Britain’s Boy Scout movement begins – and continues to this day

It was on Monday 29th July 1907 that the Boy Scout movement in Britain began with an experimental camp being held on Brownsea Island near Poole in Dorset by Robert Baden-Powell.  His aim was to try out some of his ideas – ideas that were to become the basic principles and activities of the Scout movement. His aim was to foster a sense of honour, loyalty and good citizenship among children. These aims went much wider though, encompassing physical fitness through exercises together with the development of practical skills such as woodwork, tracking, observation, signalling and first aid.

There was also a very new slant on the project; there were to be boys from the whole spectrum of social classes involved and they would share everything as equals. On this first gathering they were divided into four, mixed, ‘patrols’ with each patrol having their own tent for sleeping purposes. Each day had a fixed routine of morning prayers, drills, games and instruction. There were breaks for quiet rest periods and the day was ended with stories around the campfire.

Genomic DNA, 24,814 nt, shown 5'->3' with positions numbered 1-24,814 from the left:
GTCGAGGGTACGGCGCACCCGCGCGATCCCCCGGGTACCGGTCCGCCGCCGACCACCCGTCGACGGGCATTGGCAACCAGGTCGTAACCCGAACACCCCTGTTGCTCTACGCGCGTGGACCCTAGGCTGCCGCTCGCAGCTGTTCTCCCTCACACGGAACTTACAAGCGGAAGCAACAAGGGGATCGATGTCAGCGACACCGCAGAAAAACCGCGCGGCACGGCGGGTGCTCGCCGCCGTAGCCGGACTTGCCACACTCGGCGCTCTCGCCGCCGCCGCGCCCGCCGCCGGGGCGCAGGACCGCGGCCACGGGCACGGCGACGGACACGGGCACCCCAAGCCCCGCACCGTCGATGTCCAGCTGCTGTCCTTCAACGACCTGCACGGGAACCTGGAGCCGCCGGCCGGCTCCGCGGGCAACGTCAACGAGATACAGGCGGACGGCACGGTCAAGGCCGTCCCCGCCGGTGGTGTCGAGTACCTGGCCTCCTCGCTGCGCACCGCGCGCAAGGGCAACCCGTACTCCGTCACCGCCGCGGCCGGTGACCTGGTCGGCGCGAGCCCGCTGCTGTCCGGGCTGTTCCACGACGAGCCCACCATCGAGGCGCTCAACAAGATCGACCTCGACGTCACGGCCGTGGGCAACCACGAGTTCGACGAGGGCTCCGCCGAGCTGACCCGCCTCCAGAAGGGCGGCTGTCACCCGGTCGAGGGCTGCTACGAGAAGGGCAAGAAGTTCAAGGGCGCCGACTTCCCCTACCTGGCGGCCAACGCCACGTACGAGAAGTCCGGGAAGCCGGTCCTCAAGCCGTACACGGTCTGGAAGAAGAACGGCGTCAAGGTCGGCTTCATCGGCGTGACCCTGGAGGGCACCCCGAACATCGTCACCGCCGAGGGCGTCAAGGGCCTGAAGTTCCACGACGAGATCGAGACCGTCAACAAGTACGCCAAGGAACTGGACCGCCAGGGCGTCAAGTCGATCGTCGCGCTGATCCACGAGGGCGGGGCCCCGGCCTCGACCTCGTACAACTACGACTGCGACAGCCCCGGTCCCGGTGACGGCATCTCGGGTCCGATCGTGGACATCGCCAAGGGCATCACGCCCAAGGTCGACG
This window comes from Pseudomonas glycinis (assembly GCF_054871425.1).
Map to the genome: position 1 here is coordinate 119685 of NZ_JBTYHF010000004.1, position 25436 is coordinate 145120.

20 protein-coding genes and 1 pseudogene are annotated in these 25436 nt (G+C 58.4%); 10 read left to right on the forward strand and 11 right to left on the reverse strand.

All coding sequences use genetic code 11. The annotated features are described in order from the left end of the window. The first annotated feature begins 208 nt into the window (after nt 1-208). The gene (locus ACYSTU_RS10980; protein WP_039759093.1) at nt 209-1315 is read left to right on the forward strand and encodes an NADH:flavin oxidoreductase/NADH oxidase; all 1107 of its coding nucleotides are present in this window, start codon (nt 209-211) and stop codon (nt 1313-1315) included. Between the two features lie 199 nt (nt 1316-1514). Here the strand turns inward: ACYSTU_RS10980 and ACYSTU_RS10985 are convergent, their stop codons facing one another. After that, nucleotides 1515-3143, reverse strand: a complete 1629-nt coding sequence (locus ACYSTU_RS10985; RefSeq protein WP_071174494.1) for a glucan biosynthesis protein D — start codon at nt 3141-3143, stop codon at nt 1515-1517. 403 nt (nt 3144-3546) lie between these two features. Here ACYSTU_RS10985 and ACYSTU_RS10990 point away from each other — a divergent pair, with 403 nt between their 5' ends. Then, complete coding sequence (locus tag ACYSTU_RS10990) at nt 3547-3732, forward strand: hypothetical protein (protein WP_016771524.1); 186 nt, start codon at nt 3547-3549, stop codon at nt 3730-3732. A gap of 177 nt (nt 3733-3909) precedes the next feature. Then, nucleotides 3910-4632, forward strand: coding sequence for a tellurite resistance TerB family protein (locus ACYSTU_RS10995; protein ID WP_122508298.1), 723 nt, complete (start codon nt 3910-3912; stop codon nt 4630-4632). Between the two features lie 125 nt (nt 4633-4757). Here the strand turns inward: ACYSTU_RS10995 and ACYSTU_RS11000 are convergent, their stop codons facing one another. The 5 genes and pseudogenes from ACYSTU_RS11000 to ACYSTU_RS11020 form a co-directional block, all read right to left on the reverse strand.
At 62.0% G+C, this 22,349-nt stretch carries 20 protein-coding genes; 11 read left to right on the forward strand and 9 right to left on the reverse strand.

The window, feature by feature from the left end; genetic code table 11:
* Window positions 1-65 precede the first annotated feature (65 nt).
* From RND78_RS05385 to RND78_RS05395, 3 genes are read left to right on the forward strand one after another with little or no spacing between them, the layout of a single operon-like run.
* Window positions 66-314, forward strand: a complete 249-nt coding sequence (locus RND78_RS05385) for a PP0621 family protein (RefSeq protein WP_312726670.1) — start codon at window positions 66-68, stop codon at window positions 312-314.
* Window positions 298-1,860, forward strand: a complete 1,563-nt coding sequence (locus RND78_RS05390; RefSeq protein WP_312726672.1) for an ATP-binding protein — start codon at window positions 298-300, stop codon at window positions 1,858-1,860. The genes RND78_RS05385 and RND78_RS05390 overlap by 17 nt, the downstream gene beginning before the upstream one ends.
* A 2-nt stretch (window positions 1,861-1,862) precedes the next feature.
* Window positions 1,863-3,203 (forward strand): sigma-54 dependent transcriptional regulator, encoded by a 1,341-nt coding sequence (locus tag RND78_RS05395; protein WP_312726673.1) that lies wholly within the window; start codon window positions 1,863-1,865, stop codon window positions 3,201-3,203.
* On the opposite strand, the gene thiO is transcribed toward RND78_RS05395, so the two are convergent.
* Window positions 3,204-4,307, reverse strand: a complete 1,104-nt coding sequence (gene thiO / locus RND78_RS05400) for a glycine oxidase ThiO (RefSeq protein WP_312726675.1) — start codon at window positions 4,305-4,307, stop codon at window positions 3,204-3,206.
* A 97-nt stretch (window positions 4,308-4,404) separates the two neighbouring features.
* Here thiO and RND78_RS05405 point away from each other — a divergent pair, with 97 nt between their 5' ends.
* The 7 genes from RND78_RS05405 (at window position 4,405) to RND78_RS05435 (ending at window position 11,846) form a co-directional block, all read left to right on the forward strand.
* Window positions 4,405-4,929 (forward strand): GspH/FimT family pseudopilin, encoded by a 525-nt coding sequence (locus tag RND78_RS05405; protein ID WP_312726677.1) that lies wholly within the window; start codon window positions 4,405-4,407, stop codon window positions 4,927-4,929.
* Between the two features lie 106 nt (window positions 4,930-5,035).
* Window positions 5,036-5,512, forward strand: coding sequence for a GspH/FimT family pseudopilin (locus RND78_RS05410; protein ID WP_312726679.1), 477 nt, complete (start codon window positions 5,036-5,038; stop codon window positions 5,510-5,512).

In his ‘Scouting for Boys’ in 1908 Robert Baden-Powell  wrote: ‘The scouts’ motto is founded on my initials, it is be prepared, which means, you are always to be in a state if readiness in mind and body to do your duty’  

Over 100 years later these fundamentals still underpin the Scout movement.

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